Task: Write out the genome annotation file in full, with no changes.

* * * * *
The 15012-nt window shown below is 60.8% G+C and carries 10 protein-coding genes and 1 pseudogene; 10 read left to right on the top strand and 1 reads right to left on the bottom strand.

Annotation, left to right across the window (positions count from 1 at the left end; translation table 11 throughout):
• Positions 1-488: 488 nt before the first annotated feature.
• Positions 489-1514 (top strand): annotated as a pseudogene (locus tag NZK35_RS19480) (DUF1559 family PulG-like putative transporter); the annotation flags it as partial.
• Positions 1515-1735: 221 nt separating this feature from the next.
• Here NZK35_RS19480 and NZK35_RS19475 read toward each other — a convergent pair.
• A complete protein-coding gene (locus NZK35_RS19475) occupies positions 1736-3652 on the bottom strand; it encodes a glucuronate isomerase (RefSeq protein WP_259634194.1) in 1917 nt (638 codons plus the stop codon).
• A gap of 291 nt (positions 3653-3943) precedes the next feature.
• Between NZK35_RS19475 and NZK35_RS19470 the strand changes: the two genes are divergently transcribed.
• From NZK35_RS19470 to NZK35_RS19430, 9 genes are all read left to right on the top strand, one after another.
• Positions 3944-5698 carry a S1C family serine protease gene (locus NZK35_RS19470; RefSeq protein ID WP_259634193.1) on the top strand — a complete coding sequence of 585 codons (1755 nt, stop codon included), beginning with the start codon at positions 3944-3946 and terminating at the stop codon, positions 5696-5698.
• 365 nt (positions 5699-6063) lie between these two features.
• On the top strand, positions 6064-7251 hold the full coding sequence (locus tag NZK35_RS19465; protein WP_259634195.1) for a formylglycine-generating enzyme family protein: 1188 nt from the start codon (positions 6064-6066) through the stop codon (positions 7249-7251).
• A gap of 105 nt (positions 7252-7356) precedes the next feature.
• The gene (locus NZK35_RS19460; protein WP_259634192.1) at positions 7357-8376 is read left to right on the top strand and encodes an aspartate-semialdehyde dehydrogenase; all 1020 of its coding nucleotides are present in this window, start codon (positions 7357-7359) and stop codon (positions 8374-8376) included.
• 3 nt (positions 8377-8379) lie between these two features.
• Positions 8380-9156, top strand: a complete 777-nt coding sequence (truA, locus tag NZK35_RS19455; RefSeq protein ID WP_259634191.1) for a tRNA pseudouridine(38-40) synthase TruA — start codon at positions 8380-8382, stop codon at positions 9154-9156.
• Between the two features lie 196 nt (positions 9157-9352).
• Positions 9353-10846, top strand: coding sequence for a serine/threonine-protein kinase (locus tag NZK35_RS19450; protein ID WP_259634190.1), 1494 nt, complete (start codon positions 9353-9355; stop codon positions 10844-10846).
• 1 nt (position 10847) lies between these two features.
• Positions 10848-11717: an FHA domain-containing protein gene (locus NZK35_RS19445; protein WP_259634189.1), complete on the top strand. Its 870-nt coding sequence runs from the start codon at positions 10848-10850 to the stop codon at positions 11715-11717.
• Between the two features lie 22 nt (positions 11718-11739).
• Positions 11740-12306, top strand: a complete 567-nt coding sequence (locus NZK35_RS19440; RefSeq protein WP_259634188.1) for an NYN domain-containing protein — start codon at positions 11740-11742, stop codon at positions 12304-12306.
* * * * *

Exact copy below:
The 15012-nt window shown below is 60.8% G+C and carries 10 protein-coding genes and 1 pseudogene; 10 read left to right on the top strand and 1 reads right to left on the bottom strand.

Annotation, left to right across the window (positions count from 1 at the left end; translation table 11 throughout):
• Positions 1-488: 488 nt before the first annotated feature.
• Positions 489-1514 (top strand): annotated as a pseudogene (locus tag NZK35_RS19480) (DUF1559 family PulG-like putative transporter); the annotation flags it as partial.
• Positions 1515-1735: 221 nt separating this feature from the next.
• Here NZK35_RS19480 and NZK35_RS19475 read toward each other — a convergent pair.
• A complete protein-coding gene (locus NZK35_RS19475) occupies positions 1736-3652 on the bottom strand; it encodes a glucuronate isomerase (RefSeq protein WP_259634194.1) in 1917 nt (638 codons plus the stop codon).
• A gap of 291 nt (positions 3653-3943) precedes the next feature.
• Between NZK35_RS19475 and NZK35_RS19470 the strand changes: the two genes are divergently transcribed.
• From NZK35_RS19470 to NZK35_RS19430, 9 genes are all read left to right on the top strand, one after another.
• Positions 3944-5698 carry a S1C family serine protease gene (locus NZK35_RS19470; RefSeq protein ID WP_259634193.1) on the top strand — a complete coding sequence of 585 codons (1755 nt, stop codon included), beginning with the start codon at positions 3944-3946 and terminating at the stop codon, positions 5696-5698.
• 365 nt (positions 5699-6063) lie between these two features.
• On the top strand, positions 6064-7251 hold the full coding sequence (locus tag NZK35_RS19465; protein WP_259634195.1) for a formylglycine-generating enzyme family protein: 1188 nt from the start codon (positions 6064-6066) through the stop codon (positions 7249-7251).
• A gap of 105 nt (positions 7252-7356) precedes the next feature.
• The gene (locus NZK35_RS19460; protein WP_259634192.1) at positions 7357-8376 is read left to right on the top strand and encodes an aspartate-semialdehyde dehydrogenase; all 1020 of its coding nucleotides are present in this window, start codon (positions 7357-7359) and stop codon (positions 8374-8376) included.
• 3 nt (positions 8377-8379) lie between these two features.
• Positions 8380-9156, top strand: a complete 777-nt coding sequence (truA, locus tag NZK35_RS19455; RefSeq protein ID WP_259634191.1) for a tRNA pseudouridine(38-40) synthase TruA — start codon at positions 8380-8382, stop codon at positions 9154-9156.
• Between the two features lie 196 nt (positions 9157-9352).
• Positions 9353-10846, top strand: coding sequence for a serine/threonine-protein kinase (locus tag NZK35_RS19450; protein ID WP_259634190.1), 1494 nt, complete (start codon positions 9353-9355; stop codon positions 10844-10846).
• 1 nt (position 10847) lies between these two features.
• Positions 10848-11717: an FHA domain-containing protein gene (locus NZK35_RS19445; protein WP_259634189.1), complete on the top strand. Its 870-nt coding sequence runs from the start codon at positions 10848-10850 to the stop codon at positions 11715-11717.
• Between the two features lie 22 nt (positions 11718-11739).
• Positions 11740-12306, top strand: a complete 567-nt coding sequence (locus NZK35_RS19440; RefSeq protein WP_259634188.1) for an NYN domain-containing protein — start codon at positions 11740-11742, stop codon at positions 12304-12306.